The good ol’ days in Hickory Flat come alive for club of fifth-graders.
“Lawwwddd, no,” he said, and sighed. “Ain’t never been to a steakhouse. Nor to a beach, neither. I wouldn’t know how to act. And we didn’t have the money. If we didn’t have the money, we didn’t do it. And that was that.”
I watched as the girls’ jaws dropped. A couple of them took sips from the bottles of water I’d passed out before we walked inside.
Farmer Vaughn eyed them mischievously. “When we were little, the dipper would freeze over in the bucket at night.”
My daughter raised her eyebrows. I could sense her brain working overtime: What was a dipper and how did it freeze when it was in the house?
The questions tumbled one after the other.
Seven fifth-grade girls, all members of the Forever We Adventure Club, gathered around the chintz-covered recliner where Eldred Quinton Vaughn sat. Vaughn and his wife Jeannie built the house together in 1950. Jeannie died in 2012. Photos and mementos of their life together covered the bookshelves that flanked the fireplace in their cozy little living room.
The original house did not have running water or electricity, but that wasn’t important. “We had each other. And that’s all that mattered.”
On Dec. 19, 1923, Eldred Quinton Vaughn was born in the house where he now held court with the girls. Located on Vaughn Road in Hickory Flat, it’s across the street from the old house he calls “The Home Place.” The land originally belonged to his father, who in 1906 purchased 120 acres in Cherokee County for just $5 per acre.
The road that cuts through the property eventually became known as Vaughn Road and it was the location of his family’s bustling country store. In business for more than 40 years, the store sold everything from metal syrup buckets to cigarettes; gas, kerosene, and feed for local farms; and even clothing and shoes for the people who lived and worked on them. Five more families built houses along Vaughn Road, where neighbors shared everything.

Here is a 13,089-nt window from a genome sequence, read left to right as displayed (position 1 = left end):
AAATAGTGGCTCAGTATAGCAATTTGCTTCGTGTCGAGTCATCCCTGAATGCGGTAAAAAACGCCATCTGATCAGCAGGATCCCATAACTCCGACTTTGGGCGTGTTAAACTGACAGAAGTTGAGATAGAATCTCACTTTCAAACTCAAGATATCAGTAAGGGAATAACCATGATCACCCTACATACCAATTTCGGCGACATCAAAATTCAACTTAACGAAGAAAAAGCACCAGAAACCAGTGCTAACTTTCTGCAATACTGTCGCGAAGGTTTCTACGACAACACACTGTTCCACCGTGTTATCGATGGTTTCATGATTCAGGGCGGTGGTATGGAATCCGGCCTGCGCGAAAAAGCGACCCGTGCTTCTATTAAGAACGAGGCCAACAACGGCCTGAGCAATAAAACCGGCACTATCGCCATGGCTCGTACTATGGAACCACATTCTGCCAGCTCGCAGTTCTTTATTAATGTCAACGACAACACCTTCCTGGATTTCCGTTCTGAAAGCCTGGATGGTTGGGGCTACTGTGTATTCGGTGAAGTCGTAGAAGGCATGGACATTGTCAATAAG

“You’re big enough to know right from wrong,” Farmer Vaughn said to the girls. “And treat everybody with respect.” He paused and shut his eyes. When he opened them again, they shone brightly.
The girls had lots of questions. They couldn’t wait to hear more about the “old days.”
“What did you eat?”
“What did you do for fun?”
“Did you have any chores?”
Farmer Vaughn patiently answered their questions and also gave them a little advice: “Do something kind every day. Say a kind word. Do something. One day you’ll need your friends.”
He may be 50 years my senior, but I knew what he meant. My friend, Ginny Starr, helps lead the Forever We Adventure Club. The mission of our girls’ group is to “equip young leaders and celebrate friendship.” Ginny and I couldn’t think of a better way to celebrate that mission than to learn from someone in our community who had lived long, and lived well, someone like Farmer Vaughn.
When Farmer Vaughn was the girls’ age, he went to Hickory Flat School, walking 2 1/2 miles each way to get there. On cold days, he’d earn a nickel for going early and starting a fire in the furnace. Our girls couldn’t imagine walking that far, lighting a furnace, or studying in a three-room schoolhouse with three grades of students in each room.